When Charles O. Paullin and John K. Wright created The Atlas of the Historical Geography of the United States in the 1930s, they made the best atlas they could given the tools at their disposal. Standing on the shoulders of giants, they could see further than this, and dreamed aloud that “the ideal historical atlas might well be a collection of motion-picture maps, if these could be displayed on the pages of a book without the paraphernalia of projector, reel and screen,” but didn’t have the technology to make it happen in the 1930s.

Today we have that technology. The University of Richmond’s Digital Scholarship Lab and Stamen Design, with the support of Andrew W Mellon Foundation, have launched a new project, called American Panorama, that aims to realize that vision of the “ideal historical atlas”. American Panorama includes a new suite of data visualization tools for students, scholars and researchers to easily create data-rich, interactive maps of change over time and space.

Designed and built by the Digital Scholarship Lab and Stamen Design using CartoDB, this atlas of the 21st century supports animation and interactivity using custom-designed cartography. Animation shows the movement of immigrants to the West via overland trails, and the rise and fall of the canal networks in the East. Interactivity permits users, researchers, and scholars to have access to the underlying data in greater detail, and to see a richer view of complex data using linked charts. Finally, the custom cartography supports a non-Mercator equal-area projection, and uses innovative techniques like hexbins to distill large datasets into dynamic visualizations.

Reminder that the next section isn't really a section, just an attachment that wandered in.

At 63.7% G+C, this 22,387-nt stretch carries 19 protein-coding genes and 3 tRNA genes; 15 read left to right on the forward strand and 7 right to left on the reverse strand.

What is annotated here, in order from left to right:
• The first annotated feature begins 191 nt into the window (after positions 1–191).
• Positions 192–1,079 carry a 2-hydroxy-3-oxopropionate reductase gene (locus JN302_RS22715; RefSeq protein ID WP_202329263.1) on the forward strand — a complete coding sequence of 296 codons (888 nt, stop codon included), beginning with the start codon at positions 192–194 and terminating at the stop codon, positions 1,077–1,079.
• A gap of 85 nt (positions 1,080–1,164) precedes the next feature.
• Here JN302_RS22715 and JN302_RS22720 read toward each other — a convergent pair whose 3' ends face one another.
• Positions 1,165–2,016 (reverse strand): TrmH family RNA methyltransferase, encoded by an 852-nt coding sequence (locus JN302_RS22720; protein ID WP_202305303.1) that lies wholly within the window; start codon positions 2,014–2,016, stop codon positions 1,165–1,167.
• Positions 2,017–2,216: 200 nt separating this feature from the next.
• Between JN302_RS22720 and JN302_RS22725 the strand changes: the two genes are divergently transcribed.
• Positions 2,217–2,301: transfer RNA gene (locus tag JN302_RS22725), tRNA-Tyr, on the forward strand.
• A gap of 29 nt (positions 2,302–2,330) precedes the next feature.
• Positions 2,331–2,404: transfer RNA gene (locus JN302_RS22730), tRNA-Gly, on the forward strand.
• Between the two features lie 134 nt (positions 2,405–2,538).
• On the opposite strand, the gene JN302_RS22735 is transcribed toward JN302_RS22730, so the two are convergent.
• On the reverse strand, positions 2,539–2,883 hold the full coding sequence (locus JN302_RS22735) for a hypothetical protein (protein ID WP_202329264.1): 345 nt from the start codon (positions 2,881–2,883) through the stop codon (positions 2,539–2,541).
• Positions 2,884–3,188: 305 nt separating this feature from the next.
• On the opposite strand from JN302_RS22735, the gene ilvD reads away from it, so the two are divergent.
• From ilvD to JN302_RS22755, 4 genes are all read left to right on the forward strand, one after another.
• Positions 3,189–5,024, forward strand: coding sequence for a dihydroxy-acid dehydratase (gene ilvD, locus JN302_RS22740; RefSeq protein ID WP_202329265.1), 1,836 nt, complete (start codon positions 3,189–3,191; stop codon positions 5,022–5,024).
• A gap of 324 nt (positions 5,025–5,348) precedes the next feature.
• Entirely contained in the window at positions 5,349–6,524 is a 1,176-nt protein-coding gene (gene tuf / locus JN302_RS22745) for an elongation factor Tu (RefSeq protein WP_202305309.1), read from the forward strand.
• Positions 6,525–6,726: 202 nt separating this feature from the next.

Additionally, the open source tools used to build American Panorama will be made freely available and the atlas will continue to grow.

We are very happy to be a part of the American Panorama project and love that our partners use CartoDB for innovation. We look forward to seeing other data-driven maps and visualizations added to the this project.

You can read more about the project at the University of Richmond Press Release, Stamen’s blog post, and CityLab’s blog post.

Happy data mapping!